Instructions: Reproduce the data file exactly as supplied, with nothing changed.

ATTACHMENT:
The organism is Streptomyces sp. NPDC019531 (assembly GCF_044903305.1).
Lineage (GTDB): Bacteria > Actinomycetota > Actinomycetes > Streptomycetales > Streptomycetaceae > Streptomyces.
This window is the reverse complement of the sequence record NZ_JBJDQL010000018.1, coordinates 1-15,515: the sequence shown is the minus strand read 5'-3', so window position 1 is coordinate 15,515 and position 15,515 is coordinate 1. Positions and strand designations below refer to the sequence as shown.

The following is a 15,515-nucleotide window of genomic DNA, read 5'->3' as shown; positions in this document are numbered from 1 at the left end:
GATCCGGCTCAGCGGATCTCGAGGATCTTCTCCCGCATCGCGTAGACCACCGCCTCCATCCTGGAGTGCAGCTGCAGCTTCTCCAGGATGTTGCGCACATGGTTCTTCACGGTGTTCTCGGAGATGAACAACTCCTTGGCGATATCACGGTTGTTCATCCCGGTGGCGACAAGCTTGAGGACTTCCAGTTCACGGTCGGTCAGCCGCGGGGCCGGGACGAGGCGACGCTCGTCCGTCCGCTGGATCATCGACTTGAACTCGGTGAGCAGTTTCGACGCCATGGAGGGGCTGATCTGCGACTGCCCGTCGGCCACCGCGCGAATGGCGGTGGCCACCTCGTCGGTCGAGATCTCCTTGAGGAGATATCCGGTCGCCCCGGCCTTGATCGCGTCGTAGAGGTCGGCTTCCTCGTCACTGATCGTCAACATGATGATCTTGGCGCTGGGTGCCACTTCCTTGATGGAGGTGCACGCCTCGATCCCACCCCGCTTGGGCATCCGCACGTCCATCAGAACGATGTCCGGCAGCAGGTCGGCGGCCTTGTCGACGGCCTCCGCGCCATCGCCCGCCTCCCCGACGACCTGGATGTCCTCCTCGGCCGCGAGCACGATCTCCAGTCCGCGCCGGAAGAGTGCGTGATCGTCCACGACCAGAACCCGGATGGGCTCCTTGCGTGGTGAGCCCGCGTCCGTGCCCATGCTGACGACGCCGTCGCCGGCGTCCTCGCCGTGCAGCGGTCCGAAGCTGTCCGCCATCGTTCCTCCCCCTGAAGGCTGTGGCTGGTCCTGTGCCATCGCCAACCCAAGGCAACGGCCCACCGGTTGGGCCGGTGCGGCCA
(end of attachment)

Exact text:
The organism is Streptomyces sp. NPDC019531 (assembly GCF_044903305.1).
Lineage (GTDB): Bacteria > Actinomycetota > Actinomycetes > Streptomycetales > Streptomycetaceae > Streptomyces.
This window is the reverse complement of the sequence record NZ_JBJDQL010000018.1, coordinates 1-15,515: the sequence shown is the minus strand read 5'-3', so window position 1 is coordinate 15,515 and position 15,515 is coordinate 1. Positions and strand designations below refer to the sequence as shown.

The following is a 15,515-nucleotide window of genomic DNA, read 5'->3' as shown; positions in this document are numbered from 1 at the left end:
GATCCGGCTCAGCGGATCTCGAGGATCTTCTCCCGCATCGCGTAGACCACCGCCTCCATCCTGGAGTGCAGCTGCAGCTTCTCCAGGATGTTGCGCACATGGTTCTTCACGGTGTTCTCGGAGATGAACAACTCCTTGGCGATATCACGGTTGTTCATCCCGGTGGCGACAAGCTTGAGGACTTCCAGTTCACGGTCGGTCAGCCGCGGGGCCGGGACGAGGCGACGCTCGTCCGTCCGCTGGATCATCGACTTGAACTCGGTGAGCAGTTTCGACGCCATGGAGGGGCTGATCTGCGACTGCCCGTCGGCCACCGCGCGAATGGCGGTGGCCACCTCGTCGGTCGAGATCTCCTTGAGGAGATATCCGGTCGCCCCGGCCTTGATCGCGTCGTAGAGGTCGGCTTCCTCGTCACTGATCGTCAACATGATGATCTTGGCGCTGGGTGCCACTTCCTTGATGGAGGTGCACGCCTCGATCCCACCCCGCTTGGGCATCCGCACGTCCATCAGAACGATGTCCGGCAGCAGGTCGGCGGCCTTGTCGACGGCCTCCGCGCCATCGCCCGCCTCCCCGACGACCTGGATGTCCTCCTCGGCCGCGAGCACGATCTCCAGTCCGCGCCGGAAGAGTGCGTGATCGTCCACGACCAGAACCCGGATGGGCTCCTTGCGTGGTGAGCCCGCGTCCGTGCCCATGCTGACGACGCCGTCGCCGGCGTCCTCGCCGTGCAGCGGTCCGAAGCTGTCCGCCATCGTTCCTCCCCCTGAAGGCTGTGGCTGGTCCTGTGCCATCGCCAACCCAAGGCAACGGCCCACCGGTTGGGCCGGTGCGGCCA